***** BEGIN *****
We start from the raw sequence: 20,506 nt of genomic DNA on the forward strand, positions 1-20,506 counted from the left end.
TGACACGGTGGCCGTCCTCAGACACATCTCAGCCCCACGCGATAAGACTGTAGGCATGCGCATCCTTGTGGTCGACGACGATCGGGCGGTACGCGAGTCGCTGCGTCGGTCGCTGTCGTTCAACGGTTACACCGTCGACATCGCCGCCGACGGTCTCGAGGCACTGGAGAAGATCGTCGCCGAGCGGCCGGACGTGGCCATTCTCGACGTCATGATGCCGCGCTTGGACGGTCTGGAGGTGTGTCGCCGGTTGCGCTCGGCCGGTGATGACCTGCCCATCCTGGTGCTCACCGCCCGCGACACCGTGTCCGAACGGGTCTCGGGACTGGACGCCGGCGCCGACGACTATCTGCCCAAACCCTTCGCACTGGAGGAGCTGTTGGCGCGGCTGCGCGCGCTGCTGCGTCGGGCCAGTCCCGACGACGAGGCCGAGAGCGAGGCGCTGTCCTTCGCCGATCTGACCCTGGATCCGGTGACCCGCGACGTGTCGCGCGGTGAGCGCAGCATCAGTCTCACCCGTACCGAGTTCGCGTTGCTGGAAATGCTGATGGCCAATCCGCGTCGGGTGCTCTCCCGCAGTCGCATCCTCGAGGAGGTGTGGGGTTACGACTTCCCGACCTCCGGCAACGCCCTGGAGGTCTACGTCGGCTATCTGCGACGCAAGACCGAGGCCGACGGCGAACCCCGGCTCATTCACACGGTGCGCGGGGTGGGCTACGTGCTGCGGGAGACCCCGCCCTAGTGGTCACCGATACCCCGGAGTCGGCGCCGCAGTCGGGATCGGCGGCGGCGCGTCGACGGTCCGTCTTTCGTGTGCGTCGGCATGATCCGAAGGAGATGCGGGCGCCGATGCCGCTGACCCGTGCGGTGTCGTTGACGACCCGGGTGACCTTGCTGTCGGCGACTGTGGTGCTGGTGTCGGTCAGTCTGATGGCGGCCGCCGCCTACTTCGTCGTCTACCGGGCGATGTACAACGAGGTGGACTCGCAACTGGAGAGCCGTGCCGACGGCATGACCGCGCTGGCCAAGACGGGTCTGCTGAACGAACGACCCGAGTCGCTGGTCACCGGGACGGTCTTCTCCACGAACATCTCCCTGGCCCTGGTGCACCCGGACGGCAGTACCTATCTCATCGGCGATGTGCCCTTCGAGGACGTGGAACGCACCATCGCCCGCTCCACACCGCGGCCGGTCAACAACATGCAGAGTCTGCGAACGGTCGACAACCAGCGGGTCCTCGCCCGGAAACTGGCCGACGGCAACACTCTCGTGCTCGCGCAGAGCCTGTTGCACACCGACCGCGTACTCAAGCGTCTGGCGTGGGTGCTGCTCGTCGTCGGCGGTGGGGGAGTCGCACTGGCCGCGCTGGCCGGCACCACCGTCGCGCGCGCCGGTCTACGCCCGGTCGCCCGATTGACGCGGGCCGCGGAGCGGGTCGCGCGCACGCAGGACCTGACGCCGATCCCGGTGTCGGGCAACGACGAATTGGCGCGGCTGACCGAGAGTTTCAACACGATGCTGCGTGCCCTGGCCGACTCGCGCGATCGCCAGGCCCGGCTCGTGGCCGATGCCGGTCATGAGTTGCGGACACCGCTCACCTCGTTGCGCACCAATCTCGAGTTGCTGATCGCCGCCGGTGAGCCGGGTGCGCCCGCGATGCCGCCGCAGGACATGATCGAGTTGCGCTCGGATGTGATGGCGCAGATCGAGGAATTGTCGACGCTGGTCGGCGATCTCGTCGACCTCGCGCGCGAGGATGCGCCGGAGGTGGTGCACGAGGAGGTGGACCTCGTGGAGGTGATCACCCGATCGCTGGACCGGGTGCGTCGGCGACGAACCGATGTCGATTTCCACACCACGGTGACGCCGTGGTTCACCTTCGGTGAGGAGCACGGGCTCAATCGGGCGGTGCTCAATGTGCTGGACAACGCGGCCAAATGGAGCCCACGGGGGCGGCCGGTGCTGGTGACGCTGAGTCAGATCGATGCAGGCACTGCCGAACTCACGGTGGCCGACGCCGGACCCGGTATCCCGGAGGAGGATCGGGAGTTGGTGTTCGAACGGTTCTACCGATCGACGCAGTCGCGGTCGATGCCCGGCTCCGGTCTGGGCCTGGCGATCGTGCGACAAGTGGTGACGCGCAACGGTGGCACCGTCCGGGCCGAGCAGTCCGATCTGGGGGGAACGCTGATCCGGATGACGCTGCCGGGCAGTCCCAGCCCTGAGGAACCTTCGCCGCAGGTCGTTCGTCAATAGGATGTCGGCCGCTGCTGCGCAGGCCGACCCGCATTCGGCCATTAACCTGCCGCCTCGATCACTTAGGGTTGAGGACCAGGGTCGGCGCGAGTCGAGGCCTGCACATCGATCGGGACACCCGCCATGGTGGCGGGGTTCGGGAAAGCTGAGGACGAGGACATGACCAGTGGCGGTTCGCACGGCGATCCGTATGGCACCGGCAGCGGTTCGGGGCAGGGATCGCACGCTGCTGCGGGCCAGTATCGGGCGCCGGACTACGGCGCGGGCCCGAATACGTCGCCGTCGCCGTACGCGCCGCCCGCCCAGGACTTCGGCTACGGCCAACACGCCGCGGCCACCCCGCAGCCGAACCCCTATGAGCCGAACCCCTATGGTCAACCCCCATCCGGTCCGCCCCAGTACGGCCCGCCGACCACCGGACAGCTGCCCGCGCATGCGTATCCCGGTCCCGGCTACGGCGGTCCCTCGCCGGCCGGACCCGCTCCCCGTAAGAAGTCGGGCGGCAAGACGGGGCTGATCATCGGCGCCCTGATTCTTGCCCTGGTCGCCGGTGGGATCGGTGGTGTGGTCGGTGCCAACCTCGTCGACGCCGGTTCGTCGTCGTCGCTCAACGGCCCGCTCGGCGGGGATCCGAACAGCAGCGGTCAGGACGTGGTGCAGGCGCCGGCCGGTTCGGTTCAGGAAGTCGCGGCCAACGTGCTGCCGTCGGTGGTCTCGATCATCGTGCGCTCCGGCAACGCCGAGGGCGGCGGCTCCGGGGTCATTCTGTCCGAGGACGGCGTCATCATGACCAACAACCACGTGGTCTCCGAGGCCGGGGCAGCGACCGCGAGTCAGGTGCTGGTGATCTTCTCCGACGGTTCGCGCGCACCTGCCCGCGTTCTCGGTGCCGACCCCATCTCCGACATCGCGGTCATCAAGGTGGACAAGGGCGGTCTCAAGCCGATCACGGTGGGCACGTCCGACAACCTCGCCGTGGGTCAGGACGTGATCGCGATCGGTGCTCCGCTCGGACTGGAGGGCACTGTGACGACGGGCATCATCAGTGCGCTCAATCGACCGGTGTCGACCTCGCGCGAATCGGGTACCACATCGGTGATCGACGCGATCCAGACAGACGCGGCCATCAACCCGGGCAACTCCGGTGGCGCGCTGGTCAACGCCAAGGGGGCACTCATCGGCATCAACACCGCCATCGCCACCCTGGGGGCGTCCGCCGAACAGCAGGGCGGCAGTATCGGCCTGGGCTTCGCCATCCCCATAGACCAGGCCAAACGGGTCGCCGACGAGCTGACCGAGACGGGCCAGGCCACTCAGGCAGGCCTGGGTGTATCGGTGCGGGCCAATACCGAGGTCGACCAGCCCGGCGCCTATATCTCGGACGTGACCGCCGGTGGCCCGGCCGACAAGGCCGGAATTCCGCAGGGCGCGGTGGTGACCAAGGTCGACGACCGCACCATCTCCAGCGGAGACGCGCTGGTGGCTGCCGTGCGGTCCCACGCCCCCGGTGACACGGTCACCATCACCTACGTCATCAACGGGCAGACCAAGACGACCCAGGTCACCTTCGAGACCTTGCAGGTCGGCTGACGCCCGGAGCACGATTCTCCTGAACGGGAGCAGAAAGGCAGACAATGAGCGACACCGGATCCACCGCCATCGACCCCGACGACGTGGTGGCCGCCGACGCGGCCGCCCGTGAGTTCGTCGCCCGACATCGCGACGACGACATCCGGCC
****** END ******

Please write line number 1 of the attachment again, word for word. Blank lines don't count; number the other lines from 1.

We start from the raw sequence: 20,506 nt of genomic DNA on the forward strand, positions 1-20,506 counted from the left end.